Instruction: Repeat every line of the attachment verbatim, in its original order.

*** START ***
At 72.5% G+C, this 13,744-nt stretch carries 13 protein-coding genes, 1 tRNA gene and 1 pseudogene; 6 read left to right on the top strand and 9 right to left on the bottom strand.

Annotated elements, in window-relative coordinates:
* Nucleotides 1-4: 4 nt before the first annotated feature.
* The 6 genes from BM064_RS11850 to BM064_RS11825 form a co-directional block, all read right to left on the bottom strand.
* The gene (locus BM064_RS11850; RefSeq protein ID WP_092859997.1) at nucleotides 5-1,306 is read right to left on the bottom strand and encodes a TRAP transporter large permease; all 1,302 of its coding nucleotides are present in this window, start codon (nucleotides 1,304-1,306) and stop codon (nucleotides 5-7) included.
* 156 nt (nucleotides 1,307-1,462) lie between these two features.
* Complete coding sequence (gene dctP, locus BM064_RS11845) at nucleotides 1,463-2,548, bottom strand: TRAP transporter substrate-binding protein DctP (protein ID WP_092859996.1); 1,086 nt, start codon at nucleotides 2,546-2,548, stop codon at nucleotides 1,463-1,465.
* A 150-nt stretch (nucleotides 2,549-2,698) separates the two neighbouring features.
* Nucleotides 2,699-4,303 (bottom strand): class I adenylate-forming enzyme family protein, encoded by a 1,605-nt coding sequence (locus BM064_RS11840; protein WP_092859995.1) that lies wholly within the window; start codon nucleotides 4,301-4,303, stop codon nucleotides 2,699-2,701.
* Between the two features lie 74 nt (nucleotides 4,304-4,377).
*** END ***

At 72.5% G+C, this 13,744-nt stretch carries 13 protein-coding genes, 1 tRNA gene and 1 pseudogene; 6 read left to right on the top strand and 9 right to left on the bottom strand.

Annotated elements, in window-relative coordinates:
* Nucleotides 1-4: 4 nt before the first annotated feature.
* The 6 genes from BM064_RS11850 to BM064_RS11825 form a co-directional block, all read right to left on the bottom strand.
* The gene (locus BM064_RS11850; RefSeq protein ID WP_092859997.1) at nucleotides 5-1,306 is read right to left on the bottom strand and encodes a TRAP transporter large permease; all 1,302 of its coding nucleotides are present in this window, start codon (nucleotides 1,304-1,306) and stop codon (nucleotides 5-7) included.
* 156 nt (nucleotides 1,307-1,462) lie between these two features.
* Complete coding sequence (gene dctP, locus BM064_RS11845) at nucleotides 1,463-2,548, bottom strand: TRAP transporter substrate-binding protein DctP (protein ID WP_092859996.1); 1,086 nt, start codon at nucleotides 2,546-2,548, stop codon at nucleotides 1,463-1,465.
* A 150-nt stretch (nucleotides 2,549-2,698) separates the two neighbouring features.
* Nucleotides 2,699-4,303 (bottom strand): class I adenylate-forming enzyme family protein, encoded by a 1,605-nt coding sequence (locus BM064_RS11840; protein WP_092859995.1) that lies wholly within the window; start codon nucleotides 4,301-4,303, stop codon nucleotides 2,699-2,701.
* Between the two features lie 74 nt (nucleotides 4,304-4,377).